Science behind the human urge to tell stories

Whenever I speak with a psychiatrist or psychologist who is trying to rearrange my brain until I’m sane, they all say the same thing: stop with the stories and get to the point.

They think I’m using stories as a distraction tactic, whereas I’m using stories to enhance the meaning of what is or isn’t going on upstairs.

If you’ve seen the film, Lincoln, you may know what I’m storying about.

And the eggheads don’t get it.

Leo Robson of New Statesman America writes that although it has been more than 60 years since Ernst Gombrich delivered his Mellon lectures on art and illusion – the title of his subsequent bestselling book – the application of empirical thinking to works of culture or creativity is still considered a minority interest, even a kind of novelty. There are academic courses in critical approaches such as “evolutionary literary theory” and “cognitive poetics”, but they are taught by academics with devoted professorships in other fields of study.

With notable exceptions, most of the movement has been from the humanities towards the sciences, as was the case with Gombrich, who used cognitive psychology to illuminate the processes of visual representation; with the film scholar David Bordwell, who has cited Gombrich’s example; and with the Nabokov biographer Brian Boyd, who in his book On the Origin of Stories (2010) mentioned the “revelatory” experience of discovering Bordwell’s work. Now Will Storr, a journalist and writing teacher, has written an account of our story-telling instincts that doubles as a guide to telling better stories.

It would be hard to imagine a case of more wholehearted advocacy. The book is heavy with categories, dichotomies and tags (“identity claims”, “feeling regulators”). Storr begins with the idea that stories emerged to address the fact that life is “meaningless”. This does not explain why a child oblivious to the planet’s looming “heat death”, the “infinite, dead, freezing void”, may still enjoy an episode of Paw Patrol, but it’s true that a desire for order has always prevailed among human beings. Or, in Storr’s rather Tarzan-ish phrasing, “Story is what brain does.” He goes further, arguing with clarity and conviction that it is due to our brains’ desire for control that we are excited by stories of change. Boy meets girl. Stranger dismounts from horse. Complacent youth is humbled. Ancient order shows signs of frailty.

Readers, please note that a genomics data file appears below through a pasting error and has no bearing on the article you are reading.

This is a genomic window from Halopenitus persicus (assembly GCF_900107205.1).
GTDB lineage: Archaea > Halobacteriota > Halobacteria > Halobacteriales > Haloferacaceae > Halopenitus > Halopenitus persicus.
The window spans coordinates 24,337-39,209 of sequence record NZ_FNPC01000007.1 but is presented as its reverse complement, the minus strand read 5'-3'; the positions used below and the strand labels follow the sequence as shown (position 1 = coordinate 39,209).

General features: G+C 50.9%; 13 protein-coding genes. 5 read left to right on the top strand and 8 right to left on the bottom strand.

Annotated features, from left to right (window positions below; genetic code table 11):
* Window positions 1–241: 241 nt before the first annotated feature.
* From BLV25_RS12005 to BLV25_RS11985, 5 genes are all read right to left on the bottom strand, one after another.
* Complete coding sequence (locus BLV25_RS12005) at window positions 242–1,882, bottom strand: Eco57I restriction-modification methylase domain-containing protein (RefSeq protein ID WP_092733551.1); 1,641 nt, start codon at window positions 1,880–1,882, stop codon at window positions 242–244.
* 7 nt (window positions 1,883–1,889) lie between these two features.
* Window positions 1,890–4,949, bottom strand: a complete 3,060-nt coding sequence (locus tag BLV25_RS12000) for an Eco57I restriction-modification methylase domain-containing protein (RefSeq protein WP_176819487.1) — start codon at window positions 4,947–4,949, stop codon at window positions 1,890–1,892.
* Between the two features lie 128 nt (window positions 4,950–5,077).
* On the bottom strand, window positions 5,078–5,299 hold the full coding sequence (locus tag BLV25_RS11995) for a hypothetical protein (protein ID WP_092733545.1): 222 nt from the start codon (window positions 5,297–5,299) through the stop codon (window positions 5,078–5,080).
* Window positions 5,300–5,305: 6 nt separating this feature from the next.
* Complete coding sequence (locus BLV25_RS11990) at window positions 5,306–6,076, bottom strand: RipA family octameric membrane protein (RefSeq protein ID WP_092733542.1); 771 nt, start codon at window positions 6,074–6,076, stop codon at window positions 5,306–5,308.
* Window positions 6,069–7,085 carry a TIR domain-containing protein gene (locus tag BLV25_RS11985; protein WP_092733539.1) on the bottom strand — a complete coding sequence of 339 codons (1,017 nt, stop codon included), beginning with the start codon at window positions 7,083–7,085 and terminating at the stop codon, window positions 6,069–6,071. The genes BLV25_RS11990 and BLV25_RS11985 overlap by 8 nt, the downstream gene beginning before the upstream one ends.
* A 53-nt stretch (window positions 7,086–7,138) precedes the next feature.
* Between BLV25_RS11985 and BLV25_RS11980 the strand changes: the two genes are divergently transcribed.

Storr succeeds in bridging evolutionary psychology and narrative theory, or making one the basis for the other. But unlike Gombrich or Bordwell, his aim isn’t to answer a critical question better. He’s probing his own craft in order to teach it to others. So it’s odd that he approaches the subject mainly as a researcher. He doesn’t bring to bear his experience of working on his novel, The Hunger and the Howling of Killian Lone; or of turning research into books, such as The Heretics; or, in his work as a ghostwriter, shaping reams of interview transcripts into a pleasing or plausible account of a life. It would be rather as if David Hockney had neglected to mention his life as “an artist, a mark-maker”, in Secret Knowledge, his remarkable study of optical devices.

Instead, Storr turns to novels and films for examples of storytelling that appeal to our neural processes, but they do little to help his case. He tells us that Raymond Chandler packs “a tonne of meaning” into the image “Dead men are heavier than broken hearts”; and that the lines “I love the smell of napalm in the morning” and “These go to 11” are “so dense with narrative information it’s as if the entire story is packed into just a few words”. His most frequently cited case studies are Kazuo Ishiguro’s novel The Remains of the Day and Citizen Kane, though neither is very representative, being less stories than meta-stories, respectively a faux-memoir of an unusually ruminative sort and the portrait of a journalist assigned to uncover what made a man tick.